Huge 1:6 Scale Aircraft Carrier Discovered in FL

Smith's first photos of the aircraft carrier proved quite the "tease." What a massive construction! (Photo: Ricky Smith)

Ricky Smith’s reports of a “1:6 scale aircraft carrier” in FL were quite intriguing. (Photo: Ricky Smith)

The Mystery of the 1:6 Scale USS Oriskany (CV-34)

Toy dealer and GIjOE fan, Ricky Smith, wrote in to The Joe Report recently to tell us about something exciting he had discovered in Pensacola, FLβ€”a 1:6 scale Aircraft Carrier! No, we’re not talking about the 1980’s U.S.S. Flagg playset by Hasbro, we’re talking about a MASSIVE, 60-foot behemoth, currently “dry-docked” on an equally lengthy semi trailer. To better illustrate the ship’s size, Smith placed one of his Sailor GIjOEs onto its deck and took the following photo (see below):

Though not in perfect 1:6 scale, this shot reveals the carrier is indeed, GIGANTIC. (Photo: Ricky Smith)

Smith’s 12″ GIjOE Sailor is placed on the ship for a quick size comparison. Bring the hand railings up a tad and you’re good to go! (Photo: Ricky Smith)

Holy Hull Size, Batman! Ricky was right. This ship is huge! The mystery of its origins quickly deepened. Who built it and why? Why was it sitting out in a field in Pensacola? Perhaps it had been built by some enterprising Florida GIjOE club members to pose with their GIjOEs? Or as a display in a museum? Or…? Smith didn’t know, but he offered to help learn more, telling us…

“When I first saw it, I freaked out! I’d love to place a blue Panther Jet up on its Carrier deck and take a picture of that. When I have the time, I’ll try to find out more and send you another picture with a person standing next to it so you can get a better idea just how MASSIVE this thing really is!”

Closeup of the bow. Note all the painted windows, ports and handrails. (Photo: Ricky Smith)

Closeup of the bow. Note all the painted windows, ports and handrails. (Photo: Ricky Smith)

By now, our curiosity had been seriously peaked. Though clearly not an accurate “museum-quality” 1:6 scale replica, the ship exudes a serious amount of “play value” and its incredible size was almost too big to be believed. Who would build such a colossus? To construct something this large required serious dedication and extensive construction experience. We set out to discover the ship’s secrets, and what we would find is amazing.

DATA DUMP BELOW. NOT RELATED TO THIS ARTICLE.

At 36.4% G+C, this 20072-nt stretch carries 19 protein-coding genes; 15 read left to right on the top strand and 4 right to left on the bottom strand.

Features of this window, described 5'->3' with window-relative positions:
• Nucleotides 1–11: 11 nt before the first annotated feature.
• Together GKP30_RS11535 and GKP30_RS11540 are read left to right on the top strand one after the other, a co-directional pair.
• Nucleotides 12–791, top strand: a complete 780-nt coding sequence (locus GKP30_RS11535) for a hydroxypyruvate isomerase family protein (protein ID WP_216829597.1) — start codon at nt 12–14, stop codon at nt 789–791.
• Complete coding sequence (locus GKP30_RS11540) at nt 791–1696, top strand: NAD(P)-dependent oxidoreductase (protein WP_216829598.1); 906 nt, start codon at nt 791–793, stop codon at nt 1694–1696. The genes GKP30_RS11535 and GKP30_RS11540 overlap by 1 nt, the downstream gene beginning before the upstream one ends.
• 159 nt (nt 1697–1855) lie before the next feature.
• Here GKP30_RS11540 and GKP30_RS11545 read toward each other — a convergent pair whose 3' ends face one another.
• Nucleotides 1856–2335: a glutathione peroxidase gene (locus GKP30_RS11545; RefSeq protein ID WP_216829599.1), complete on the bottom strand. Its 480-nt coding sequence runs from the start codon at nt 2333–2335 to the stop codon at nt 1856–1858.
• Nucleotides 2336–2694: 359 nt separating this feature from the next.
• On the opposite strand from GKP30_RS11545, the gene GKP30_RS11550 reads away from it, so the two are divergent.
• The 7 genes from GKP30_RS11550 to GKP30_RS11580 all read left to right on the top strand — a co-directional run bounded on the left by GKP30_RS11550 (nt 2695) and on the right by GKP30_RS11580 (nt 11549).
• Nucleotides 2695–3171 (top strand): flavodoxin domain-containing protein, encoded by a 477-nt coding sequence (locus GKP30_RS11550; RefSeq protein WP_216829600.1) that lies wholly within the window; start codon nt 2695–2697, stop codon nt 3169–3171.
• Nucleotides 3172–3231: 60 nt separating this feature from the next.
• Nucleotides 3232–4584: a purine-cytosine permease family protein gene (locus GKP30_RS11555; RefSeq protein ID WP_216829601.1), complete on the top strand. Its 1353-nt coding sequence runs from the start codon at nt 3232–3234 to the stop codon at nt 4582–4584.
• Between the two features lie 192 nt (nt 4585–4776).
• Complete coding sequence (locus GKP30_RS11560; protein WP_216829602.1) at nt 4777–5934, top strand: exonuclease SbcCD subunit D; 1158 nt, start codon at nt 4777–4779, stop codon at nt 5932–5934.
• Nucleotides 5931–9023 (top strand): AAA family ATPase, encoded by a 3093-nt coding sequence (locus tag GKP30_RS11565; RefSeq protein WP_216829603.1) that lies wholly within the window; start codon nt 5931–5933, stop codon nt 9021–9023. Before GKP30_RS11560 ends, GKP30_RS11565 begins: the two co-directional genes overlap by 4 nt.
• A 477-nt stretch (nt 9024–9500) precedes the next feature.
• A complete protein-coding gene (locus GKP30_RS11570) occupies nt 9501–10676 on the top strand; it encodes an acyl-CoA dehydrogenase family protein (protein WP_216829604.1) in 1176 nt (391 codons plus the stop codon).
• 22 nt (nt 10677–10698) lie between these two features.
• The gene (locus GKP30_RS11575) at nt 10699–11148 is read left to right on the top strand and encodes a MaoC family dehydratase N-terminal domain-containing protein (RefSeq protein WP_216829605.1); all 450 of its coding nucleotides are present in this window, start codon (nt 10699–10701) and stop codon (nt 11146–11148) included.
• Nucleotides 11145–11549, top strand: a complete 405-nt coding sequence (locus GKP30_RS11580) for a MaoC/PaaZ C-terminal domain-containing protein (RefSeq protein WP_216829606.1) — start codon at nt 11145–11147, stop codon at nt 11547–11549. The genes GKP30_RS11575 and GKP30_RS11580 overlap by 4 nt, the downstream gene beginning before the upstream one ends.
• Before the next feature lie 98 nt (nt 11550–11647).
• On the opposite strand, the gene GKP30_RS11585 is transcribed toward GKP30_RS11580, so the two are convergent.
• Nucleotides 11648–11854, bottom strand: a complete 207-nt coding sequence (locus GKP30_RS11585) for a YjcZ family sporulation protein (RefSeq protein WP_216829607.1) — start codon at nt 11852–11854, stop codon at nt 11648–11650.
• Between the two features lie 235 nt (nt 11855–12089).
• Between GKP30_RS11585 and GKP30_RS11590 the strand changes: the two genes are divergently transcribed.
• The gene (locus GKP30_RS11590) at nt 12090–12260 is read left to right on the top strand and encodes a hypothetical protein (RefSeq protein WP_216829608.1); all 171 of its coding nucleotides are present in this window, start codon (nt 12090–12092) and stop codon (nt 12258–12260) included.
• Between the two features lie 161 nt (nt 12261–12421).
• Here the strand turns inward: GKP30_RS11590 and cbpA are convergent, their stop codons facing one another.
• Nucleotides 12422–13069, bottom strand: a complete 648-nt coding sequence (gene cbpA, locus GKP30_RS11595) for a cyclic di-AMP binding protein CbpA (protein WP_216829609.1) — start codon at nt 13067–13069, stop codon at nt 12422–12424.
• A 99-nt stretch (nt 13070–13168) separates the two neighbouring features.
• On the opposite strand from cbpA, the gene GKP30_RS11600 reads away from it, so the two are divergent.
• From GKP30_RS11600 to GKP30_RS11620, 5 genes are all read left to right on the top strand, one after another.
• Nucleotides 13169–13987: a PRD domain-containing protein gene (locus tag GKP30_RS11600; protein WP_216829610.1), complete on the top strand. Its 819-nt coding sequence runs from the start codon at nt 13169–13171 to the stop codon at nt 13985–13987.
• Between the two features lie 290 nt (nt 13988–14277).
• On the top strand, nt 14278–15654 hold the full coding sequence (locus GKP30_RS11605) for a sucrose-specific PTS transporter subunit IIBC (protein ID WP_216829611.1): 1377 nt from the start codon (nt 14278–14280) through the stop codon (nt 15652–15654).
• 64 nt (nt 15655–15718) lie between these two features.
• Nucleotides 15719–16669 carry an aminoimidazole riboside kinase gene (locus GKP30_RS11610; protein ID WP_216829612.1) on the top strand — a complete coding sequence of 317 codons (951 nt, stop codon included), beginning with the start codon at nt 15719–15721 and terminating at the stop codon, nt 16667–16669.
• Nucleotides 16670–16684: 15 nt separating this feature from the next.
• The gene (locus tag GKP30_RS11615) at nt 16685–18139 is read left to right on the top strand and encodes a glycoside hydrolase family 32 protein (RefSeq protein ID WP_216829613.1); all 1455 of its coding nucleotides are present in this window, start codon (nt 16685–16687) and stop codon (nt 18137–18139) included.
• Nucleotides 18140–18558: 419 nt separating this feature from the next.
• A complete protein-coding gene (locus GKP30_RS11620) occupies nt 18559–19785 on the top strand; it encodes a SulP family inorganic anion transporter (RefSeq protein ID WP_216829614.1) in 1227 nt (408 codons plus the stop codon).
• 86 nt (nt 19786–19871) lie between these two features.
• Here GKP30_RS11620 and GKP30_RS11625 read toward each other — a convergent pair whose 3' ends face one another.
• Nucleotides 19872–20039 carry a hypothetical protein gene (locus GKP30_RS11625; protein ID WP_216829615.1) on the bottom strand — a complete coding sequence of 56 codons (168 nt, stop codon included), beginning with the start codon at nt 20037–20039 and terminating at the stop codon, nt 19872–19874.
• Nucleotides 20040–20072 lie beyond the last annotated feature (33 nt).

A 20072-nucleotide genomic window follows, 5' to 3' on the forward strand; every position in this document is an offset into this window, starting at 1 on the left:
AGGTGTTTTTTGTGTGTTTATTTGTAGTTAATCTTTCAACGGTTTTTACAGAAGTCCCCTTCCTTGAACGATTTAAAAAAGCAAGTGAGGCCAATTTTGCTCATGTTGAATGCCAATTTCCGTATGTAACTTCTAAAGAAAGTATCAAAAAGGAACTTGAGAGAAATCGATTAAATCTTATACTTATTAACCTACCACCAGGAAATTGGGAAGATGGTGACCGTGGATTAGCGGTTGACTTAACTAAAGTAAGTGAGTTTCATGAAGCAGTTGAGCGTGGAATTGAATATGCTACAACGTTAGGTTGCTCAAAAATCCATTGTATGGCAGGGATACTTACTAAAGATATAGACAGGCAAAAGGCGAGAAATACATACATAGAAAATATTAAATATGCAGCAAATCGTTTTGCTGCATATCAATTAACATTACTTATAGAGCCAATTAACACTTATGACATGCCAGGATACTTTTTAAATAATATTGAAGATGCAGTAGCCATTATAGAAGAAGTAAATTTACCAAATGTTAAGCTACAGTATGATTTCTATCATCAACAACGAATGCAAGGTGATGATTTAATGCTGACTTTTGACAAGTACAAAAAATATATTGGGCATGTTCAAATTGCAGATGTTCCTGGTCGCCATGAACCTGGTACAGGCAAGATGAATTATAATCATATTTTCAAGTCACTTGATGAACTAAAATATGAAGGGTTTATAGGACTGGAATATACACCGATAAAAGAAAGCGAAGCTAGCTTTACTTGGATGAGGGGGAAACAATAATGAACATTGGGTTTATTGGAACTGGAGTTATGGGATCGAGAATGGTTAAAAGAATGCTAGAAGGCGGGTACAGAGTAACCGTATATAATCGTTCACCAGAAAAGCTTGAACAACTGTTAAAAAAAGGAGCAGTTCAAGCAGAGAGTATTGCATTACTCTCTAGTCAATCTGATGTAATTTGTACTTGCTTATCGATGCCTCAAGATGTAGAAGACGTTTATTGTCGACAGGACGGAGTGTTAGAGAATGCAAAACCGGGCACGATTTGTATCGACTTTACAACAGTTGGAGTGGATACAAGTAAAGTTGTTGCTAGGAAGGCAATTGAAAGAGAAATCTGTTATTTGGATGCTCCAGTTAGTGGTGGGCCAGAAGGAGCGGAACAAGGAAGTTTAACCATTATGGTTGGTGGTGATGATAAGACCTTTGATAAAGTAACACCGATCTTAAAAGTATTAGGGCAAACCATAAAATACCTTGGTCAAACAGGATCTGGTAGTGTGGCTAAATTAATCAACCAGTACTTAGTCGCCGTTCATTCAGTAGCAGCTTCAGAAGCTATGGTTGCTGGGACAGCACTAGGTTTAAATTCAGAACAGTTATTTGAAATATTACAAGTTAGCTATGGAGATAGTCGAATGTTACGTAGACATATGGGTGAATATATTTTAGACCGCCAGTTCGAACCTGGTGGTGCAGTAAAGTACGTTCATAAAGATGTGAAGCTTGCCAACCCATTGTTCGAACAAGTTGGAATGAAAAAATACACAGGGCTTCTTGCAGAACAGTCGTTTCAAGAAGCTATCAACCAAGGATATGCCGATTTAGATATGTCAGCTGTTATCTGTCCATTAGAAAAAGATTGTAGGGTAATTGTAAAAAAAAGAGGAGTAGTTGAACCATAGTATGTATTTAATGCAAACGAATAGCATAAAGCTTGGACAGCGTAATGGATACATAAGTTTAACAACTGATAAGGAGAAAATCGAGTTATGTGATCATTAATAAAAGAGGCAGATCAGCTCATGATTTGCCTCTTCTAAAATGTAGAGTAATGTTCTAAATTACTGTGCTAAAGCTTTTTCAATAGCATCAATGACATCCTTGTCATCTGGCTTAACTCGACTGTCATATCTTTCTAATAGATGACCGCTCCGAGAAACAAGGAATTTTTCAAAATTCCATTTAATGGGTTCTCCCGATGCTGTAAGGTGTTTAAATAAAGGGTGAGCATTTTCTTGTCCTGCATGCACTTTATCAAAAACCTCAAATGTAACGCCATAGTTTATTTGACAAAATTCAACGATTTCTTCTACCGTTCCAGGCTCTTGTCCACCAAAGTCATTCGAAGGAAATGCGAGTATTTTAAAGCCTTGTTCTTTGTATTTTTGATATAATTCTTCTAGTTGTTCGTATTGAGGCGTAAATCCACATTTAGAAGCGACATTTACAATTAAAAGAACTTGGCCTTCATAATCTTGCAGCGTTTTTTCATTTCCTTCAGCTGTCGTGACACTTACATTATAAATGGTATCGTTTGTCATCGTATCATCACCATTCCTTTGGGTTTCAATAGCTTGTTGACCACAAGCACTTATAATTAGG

The carrier float was modeled after the USS Oriskany (CV-34), made famous in the film, "The Bridges at Toko-Ri," based on the book by James Michner. (Bantam Books)

The carrier float was modeled after the USS Oriskany (CV-34), made famous in the film, “The Bridges at Toko-Ri,” based on the book by James Michener. (Photo: Bantam Books)

The Truth Revealed

Closer examination of Smith’s photos, coupled with our own research, ultimately solved the mystery. It turns out that this massive construction was originally built to be a parade float for the 1955 Armed Forces Day Parade in Philadelphia, PA. Sponsors of the float (and their families) were able to sit in, on, and around the float as it was towed down Main Street in the parade. According toΒ Ted Sherman, author of a 2007 article recounting its origins:

“It was several months before Armed Forces Day 1955 in Philadelphia, and our Naval Reserve Air Group was asked to create and ride a float in the parade. Most of us had returned two years before from active duty deployment in the Korean War. We decided to make our float a replica of the USS Oriskany (CV34), the aircraft carrier many of us had served aboard in combat off the North Korean coast.

The Oriskany had also gained quite a bit of notoriety after returning to the States the previous year and starring as the fictional carrier in the movie, “The Bridges at Toko-Ri,” based on a novel written by James Michener and starring William Holden, Mickey Rooney and Grace Kelly.”

As recently as 2012, the venerable parade ship had been rigged with electric lights and appeared in the Mardi Gras night parade in Pensacola, FL. (Photo: divemasterking2000)

As recently as 2012, the venerable parade ship had been rigged with electric lights and appeared in the Mardi Gras night parade in Pensacola, FL. (Photo: divemasterking2000)

Construction of a Colossus

Mr. Sherman’s account of the ship’s construction revealed just how large an undertaking it would become, requiring a small army of helpers and specialists to make it a reality. Here is the excerpt:

“As for our float-building task, we started with a big flat-bed truck. With the help of many reservist volunteers, carpenters and painters, we built a flight deck and painted in all the usual carrier markings. We also made a fake bow with USS Oriskany CV34 painted in large letters. Carpenters built the superstructure, complete with all the compartments, weather decks, gun tubs and other realistic items. One clever worker took a child’s large motorized backyard spinner toy and strung on it several models of our aircraft at the time, F6F fighters and TBF torpedo bombers.”